davI had a huge urge to nest during pregnancy, but not the physical ability to do so. Thanks to having what I’m tentatively calling A Good Baby, I’ve been able to find some moments nearly every day to do a little pruning of nooks and crannies in our house. While I’m trying my best not to bring too much stuff into the house and instead cut back on what we already have, this corner has been in need of a lamp since we took down our Christmas tree last year and didn’t put back the bookshelf that used to be here. I spotted this lamp in IKEA yesterday and loved it. It works really well for this space and was an absolute bargain, not to mention energy efficient.

Nesting

Tiny Sparks of Joy

davFinding some perfect stocking fillers, like Frida Kahlo in felt form, in the National Gallery shop.

Leaving Holles Street for the last time after having a baby. I’m putting this into the joy part of my head even though I’ve been feeling a bit down knowing I’ll never go through pregnancy again.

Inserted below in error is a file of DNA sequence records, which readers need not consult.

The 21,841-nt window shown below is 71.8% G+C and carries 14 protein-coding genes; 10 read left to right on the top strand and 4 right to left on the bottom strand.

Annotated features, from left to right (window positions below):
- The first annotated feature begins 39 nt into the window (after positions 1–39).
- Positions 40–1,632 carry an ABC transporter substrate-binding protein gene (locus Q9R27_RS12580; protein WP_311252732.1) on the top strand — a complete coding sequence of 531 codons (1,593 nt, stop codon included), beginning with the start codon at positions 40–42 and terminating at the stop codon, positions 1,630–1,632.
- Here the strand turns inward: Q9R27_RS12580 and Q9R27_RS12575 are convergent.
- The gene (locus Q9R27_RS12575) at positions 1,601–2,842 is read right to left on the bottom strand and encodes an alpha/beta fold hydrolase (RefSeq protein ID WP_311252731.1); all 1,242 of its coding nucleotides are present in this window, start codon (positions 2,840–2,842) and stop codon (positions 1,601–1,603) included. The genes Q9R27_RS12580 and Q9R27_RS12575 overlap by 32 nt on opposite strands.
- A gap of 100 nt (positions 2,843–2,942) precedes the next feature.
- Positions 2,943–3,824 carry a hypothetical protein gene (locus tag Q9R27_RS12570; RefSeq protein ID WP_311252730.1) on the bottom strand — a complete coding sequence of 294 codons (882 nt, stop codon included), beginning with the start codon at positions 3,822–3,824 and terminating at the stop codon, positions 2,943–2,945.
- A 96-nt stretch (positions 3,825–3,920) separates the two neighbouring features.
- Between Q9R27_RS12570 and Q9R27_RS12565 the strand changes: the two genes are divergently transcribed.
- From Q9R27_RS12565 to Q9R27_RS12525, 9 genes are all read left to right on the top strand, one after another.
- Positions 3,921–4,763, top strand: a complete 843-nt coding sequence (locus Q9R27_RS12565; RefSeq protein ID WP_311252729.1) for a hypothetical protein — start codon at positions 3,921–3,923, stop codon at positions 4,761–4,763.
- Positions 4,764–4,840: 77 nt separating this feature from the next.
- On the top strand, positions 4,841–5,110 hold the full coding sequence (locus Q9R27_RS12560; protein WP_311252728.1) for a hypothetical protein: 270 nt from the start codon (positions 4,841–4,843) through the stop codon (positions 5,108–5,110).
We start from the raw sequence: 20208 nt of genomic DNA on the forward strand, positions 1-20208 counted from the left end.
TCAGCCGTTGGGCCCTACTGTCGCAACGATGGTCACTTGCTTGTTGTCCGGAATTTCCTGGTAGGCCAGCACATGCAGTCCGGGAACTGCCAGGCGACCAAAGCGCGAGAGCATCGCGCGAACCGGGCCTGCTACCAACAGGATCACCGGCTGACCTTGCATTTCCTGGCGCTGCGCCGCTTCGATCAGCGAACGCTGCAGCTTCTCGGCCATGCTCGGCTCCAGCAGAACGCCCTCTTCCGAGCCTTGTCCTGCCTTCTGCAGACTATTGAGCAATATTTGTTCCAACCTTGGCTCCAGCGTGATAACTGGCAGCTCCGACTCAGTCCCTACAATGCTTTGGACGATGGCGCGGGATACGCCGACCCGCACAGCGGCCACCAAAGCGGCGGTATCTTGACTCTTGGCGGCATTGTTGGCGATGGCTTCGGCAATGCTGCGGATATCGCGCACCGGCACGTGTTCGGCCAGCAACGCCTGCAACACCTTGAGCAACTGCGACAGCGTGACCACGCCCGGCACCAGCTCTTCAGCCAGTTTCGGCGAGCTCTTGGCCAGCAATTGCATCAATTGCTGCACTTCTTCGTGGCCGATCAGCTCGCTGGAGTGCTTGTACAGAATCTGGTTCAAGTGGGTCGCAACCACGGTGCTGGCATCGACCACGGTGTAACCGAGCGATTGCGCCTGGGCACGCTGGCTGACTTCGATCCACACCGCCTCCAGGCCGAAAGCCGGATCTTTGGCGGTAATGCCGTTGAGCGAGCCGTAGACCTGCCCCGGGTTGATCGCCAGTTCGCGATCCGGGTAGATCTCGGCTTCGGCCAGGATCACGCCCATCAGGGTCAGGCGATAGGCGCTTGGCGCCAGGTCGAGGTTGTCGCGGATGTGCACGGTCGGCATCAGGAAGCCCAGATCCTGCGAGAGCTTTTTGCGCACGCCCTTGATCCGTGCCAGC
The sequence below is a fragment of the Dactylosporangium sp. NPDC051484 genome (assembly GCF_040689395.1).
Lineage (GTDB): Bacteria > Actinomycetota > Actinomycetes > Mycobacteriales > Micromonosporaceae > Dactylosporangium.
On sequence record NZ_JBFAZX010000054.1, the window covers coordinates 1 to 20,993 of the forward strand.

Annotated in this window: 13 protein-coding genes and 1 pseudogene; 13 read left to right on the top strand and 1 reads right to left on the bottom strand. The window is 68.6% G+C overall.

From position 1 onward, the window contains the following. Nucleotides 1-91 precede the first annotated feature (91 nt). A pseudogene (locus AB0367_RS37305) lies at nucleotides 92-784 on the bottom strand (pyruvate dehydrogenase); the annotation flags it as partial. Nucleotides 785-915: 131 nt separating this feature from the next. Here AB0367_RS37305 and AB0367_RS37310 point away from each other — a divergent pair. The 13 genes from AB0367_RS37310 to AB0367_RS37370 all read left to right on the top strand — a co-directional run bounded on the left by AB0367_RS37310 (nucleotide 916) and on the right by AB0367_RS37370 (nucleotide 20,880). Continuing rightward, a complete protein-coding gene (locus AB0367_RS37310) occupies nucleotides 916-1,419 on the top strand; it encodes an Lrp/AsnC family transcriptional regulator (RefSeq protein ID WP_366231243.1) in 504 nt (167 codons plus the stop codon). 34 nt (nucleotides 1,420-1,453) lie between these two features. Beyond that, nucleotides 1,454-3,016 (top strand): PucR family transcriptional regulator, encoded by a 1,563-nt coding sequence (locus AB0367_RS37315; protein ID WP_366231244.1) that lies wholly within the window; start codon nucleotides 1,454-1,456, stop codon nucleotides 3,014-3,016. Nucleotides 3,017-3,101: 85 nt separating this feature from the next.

Seeing relatives I haven’t seen for far too long, even though it was for the tiniest amount of time.

New to me cups from my mum. I’m looking forward to using them during the festive season.

Ticking some jobs off our to-do list. Not quite there but getting started is half the battle.

Tiny Sparks of Joy

Six Years

norThis day six years ago I went on my very first march ever. I had been shocked to my  very core by what happened to Savita. I remember exactly where I was when I heard that she had died following a miscarriage, having been refused an abortion. I had given birth a few months earlier that year and I hadn’t really understood how the eighth amendment affected me. I had associated it with not being able to get an abortion here in Ireland and people having to travel but it seemed to be a somewhat ephemeral concept, affecting Other People.